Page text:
Can We Not Feel Guilty About Self-Caring?

It is quite too common for me to get a text from family or friends asking to hang out during the weekend. Usually, it’s in the middle of a busy week – whether from work or other commitments – and a weekend filled with Netflix while working on a crocheting project is pretty much the only thing that is getting me through it. However, time and time again, I feel guilty about just wanting to chill. So, I either say yes, and go even though I am exhausted. Other times, I am honest with them by saying that no, I’m exhausted. 

Sometimes, people are understanding about it. Other times, not so much. 

Now, I understand that having a social life is really important. I also get that sometimes, you have times where you’re doing a ton of social engagements because it’s a certain time of year (i.e. the holidays), someone is in town that isn’t normally, or even just it’s someone’s birthday. 

That said, I also think that before we can do things for others, we do need to have it start at home. Yes, that means self-care. 

I personally think that the importance of self-care needs to be more normalized. I’ve had conversations with friends about the fact that they feel awful rejecting a social engagement because they need some time to themselves, whatever that may be. Newsflash – no one should get upset with you for saying no to a social plan because you just need a night. I mean, if you hurt your leg, would you be expected to be going out to drinks instead of icing it or getting an X-Ray to make sure that it’s taken care of? 

I don’t think so.

Furthermore, I would much rather be upfront with someone if I am feeling overwhelmed and need a night, versus making plans and cancel them last minute. I think that shows a lot more respect for the person and their time. 

However, that said, I do think that the person on the other end of the conversation needs to show respect as well. For example, if a friend says that they are unable to make plans because they need a night to just slow down and practice whatever self-care they need, then that needs to be respected – not met with “well, can you do it another night?” or “well, I really want/need to do this and it’s been a while since I saw you so . . .”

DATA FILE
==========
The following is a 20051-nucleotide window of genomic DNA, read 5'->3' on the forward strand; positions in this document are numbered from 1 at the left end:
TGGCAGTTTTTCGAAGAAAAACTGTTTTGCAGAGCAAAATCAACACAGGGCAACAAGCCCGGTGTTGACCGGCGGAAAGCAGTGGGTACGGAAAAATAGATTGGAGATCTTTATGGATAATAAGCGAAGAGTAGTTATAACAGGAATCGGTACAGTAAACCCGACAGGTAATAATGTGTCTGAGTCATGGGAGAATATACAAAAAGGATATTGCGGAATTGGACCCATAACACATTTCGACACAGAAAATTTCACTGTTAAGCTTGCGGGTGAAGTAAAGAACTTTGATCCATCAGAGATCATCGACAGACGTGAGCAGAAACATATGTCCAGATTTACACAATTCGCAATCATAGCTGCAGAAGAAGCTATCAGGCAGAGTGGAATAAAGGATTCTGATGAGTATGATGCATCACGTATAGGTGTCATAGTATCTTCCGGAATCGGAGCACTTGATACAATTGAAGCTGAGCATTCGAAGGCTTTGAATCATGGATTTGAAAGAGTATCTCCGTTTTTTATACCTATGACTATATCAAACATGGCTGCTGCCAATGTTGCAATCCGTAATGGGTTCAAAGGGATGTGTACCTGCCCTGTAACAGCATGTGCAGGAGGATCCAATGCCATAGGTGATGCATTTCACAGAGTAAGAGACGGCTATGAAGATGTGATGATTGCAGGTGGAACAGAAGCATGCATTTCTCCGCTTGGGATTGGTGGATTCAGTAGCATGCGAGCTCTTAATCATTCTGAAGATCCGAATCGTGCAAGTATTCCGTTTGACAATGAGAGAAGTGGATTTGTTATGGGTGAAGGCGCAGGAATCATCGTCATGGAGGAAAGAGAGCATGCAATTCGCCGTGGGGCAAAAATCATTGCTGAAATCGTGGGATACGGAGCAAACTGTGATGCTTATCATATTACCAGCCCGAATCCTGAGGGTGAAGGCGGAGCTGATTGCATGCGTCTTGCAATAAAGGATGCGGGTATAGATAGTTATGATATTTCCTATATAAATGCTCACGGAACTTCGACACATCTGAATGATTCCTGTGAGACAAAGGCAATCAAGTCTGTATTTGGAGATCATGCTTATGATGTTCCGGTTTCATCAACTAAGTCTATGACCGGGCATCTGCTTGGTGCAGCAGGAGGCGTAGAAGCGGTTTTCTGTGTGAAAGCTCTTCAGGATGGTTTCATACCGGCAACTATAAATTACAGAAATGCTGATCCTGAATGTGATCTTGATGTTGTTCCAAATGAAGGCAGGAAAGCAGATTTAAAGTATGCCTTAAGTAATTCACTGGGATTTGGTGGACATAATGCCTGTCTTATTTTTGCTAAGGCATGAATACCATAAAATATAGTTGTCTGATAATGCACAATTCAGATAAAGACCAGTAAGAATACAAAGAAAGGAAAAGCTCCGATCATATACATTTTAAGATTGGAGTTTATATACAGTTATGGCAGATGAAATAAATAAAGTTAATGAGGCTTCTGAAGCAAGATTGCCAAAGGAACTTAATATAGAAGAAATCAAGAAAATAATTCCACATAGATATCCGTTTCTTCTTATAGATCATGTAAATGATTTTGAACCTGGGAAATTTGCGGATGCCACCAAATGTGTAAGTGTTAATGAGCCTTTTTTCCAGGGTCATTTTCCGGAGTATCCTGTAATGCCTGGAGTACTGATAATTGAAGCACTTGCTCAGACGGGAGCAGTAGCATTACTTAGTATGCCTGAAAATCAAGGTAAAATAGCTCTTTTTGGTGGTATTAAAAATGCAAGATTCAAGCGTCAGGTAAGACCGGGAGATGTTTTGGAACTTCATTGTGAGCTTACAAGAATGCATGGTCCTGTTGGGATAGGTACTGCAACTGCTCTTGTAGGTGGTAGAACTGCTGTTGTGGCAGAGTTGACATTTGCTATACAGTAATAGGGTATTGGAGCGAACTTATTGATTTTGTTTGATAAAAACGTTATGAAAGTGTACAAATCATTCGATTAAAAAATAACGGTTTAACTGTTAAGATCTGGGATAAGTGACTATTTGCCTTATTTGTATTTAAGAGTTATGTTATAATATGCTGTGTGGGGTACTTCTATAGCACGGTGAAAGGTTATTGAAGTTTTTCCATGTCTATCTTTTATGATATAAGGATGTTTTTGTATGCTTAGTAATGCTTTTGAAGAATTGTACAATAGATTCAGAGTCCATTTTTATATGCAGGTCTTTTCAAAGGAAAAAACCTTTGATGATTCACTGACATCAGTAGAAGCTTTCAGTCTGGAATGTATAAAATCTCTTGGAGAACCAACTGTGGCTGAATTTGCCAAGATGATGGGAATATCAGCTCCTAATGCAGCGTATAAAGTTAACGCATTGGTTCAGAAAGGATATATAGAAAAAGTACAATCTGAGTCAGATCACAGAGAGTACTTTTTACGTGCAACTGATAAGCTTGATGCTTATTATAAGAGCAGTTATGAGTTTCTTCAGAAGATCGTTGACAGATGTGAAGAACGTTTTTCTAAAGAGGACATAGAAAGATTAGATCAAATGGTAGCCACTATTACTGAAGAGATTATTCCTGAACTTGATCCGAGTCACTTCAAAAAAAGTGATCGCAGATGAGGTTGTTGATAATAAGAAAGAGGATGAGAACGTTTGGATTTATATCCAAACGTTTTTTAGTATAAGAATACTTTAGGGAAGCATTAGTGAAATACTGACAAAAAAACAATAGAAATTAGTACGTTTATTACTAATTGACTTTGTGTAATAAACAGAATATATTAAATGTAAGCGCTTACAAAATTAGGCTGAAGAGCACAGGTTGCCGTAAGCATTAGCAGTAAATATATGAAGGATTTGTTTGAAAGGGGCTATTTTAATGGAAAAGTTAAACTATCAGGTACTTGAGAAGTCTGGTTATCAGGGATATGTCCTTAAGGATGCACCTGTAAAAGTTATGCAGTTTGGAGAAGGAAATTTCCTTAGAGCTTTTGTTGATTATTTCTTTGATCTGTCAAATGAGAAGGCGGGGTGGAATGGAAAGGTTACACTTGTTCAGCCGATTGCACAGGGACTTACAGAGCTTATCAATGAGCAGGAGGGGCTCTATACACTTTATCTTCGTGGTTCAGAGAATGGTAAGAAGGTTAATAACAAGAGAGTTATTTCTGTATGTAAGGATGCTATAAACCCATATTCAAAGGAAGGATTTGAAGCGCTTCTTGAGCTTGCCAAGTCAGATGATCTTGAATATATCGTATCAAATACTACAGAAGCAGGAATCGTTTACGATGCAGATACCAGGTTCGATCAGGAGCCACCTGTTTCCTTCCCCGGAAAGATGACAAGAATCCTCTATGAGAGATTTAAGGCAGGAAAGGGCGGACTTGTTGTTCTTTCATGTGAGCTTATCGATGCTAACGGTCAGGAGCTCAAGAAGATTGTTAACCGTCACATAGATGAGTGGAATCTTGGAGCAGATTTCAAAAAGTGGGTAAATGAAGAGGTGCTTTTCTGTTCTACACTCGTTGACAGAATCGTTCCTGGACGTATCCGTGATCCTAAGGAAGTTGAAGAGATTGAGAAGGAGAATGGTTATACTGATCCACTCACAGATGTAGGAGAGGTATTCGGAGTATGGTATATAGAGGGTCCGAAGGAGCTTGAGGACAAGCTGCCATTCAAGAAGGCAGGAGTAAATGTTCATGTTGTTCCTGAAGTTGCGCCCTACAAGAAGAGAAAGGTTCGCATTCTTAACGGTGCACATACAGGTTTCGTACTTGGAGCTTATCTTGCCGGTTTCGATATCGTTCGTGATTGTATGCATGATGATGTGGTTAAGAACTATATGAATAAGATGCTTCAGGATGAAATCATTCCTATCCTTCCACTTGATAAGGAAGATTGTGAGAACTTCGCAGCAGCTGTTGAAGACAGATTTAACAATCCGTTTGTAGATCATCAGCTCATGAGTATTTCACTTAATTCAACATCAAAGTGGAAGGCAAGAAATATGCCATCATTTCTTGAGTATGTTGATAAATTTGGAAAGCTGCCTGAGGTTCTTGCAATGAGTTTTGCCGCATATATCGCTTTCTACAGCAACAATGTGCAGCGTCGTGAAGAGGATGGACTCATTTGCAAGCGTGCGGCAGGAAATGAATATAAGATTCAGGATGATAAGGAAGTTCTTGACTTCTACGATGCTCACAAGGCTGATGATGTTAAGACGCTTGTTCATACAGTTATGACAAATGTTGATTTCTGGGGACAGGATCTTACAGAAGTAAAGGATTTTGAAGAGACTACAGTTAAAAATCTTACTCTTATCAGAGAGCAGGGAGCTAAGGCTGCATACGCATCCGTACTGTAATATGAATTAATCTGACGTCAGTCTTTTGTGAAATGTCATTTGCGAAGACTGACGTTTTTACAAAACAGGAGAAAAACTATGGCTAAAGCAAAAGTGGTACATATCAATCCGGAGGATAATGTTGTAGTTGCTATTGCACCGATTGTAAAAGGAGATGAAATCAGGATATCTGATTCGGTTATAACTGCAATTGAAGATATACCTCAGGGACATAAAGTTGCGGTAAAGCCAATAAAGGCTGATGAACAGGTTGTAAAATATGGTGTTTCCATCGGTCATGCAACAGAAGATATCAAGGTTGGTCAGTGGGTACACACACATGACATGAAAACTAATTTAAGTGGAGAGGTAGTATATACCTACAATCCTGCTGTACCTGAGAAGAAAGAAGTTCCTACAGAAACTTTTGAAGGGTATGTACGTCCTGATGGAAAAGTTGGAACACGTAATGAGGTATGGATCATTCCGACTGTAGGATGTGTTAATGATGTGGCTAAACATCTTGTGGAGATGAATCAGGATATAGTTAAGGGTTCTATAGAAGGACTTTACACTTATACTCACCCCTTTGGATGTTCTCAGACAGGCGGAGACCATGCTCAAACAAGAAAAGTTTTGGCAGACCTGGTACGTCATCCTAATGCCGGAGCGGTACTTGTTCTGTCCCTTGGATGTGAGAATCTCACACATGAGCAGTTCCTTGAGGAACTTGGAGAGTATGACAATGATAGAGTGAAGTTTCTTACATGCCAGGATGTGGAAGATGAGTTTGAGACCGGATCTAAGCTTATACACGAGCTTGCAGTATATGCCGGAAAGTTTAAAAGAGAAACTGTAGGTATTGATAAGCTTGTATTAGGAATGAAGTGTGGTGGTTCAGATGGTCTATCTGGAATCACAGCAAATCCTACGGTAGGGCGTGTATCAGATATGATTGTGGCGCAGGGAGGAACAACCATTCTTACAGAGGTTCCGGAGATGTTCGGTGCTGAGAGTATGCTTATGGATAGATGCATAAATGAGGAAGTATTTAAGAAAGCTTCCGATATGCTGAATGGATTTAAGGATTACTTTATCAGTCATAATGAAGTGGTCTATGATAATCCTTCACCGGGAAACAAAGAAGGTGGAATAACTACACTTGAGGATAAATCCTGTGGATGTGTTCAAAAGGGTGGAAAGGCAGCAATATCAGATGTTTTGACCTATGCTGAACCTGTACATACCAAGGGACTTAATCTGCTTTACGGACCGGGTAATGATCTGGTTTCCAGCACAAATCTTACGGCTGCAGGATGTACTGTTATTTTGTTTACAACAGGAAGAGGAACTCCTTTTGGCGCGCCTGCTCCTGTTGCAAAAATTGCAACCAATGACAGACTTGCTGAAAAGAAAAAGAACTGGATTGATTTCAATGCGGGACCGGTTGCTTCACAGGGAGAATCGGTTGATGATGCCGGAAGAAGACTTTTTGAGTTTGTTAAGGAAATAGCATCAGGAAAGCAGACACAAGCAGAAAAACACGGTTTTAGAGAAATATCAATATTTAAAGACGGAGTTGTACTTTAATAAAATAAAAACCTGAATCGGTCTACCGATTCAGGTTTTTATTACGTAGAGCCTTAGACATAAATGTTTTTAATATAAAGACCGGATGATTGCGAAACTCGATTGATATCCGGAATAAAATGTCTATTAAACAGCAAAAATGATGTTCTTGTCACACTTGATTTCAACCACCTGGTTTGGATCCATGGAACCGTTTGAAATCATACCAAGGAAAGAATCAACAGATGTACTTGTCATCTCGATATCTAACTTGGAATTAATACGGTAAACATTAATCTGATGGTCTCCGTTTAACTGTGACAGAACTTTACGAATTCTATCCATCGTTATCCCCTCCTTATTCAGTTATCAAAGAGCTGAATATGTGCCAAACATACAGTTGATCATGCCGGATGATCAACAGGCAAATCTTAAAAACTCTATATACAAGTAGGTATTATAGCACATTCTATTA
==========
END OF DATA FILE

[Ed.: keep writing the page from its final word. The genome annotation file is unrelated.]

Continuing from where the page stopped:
I am going to be honest here. I am the type of person who needs a few minutes to recollect myself. I guess that is the Cancer in me. That said, I sometimes get overwhelmed whenever my social calendar gets too full. 

While I recognize that I am the type of person who gets overwhelmed when my calendar way too easily, I am also the type of person who can feel guilty for disappointing someone as well. 

However, I want to make this clear. It’s not as if I don’t want to socialize with someone. It’s just that I need a night to myself. 

What I’ve been doing to help create a healthy balance is to try to have one or two social engagements per week. That way, I can pencil time in for myself, but also try to make sure that I see my friends and family. I think that it’s really important to implement both sides of the coin – that way, you are being fair to both sides.

And, even though that I am creating this balance, I want to be clear. I still feel guilty about it, because I feel like I am letting the people in my life down. However, I have learned that lets me know. As much as I care about spending time with my loved ones, it is also important to me to ensure that I am taken care of – whatever that means.

Overall, I want to conclude with this statement that has been my rock for the past year: self care is not selfish. It is okay to take the time you need to take care of you. And, it is okay to say no to a night out because you need a night of self-care. 

Now, if you can get rid of the guilt that comes with this, that would be great. 

10 thoughts on “Can We Not Feel Guilty About Self-Caring?

  1. I always feel guilty if myself care isn’t productive– ie. I consider exercise self care but it’s also productive in keeping me healthy. I have a hard time just chilling


  2. Yes, I totally agree. Self care is very important, after all, how can you take care of others if you don’t take care of yourself first? When you take care of you, you have energy to give to others


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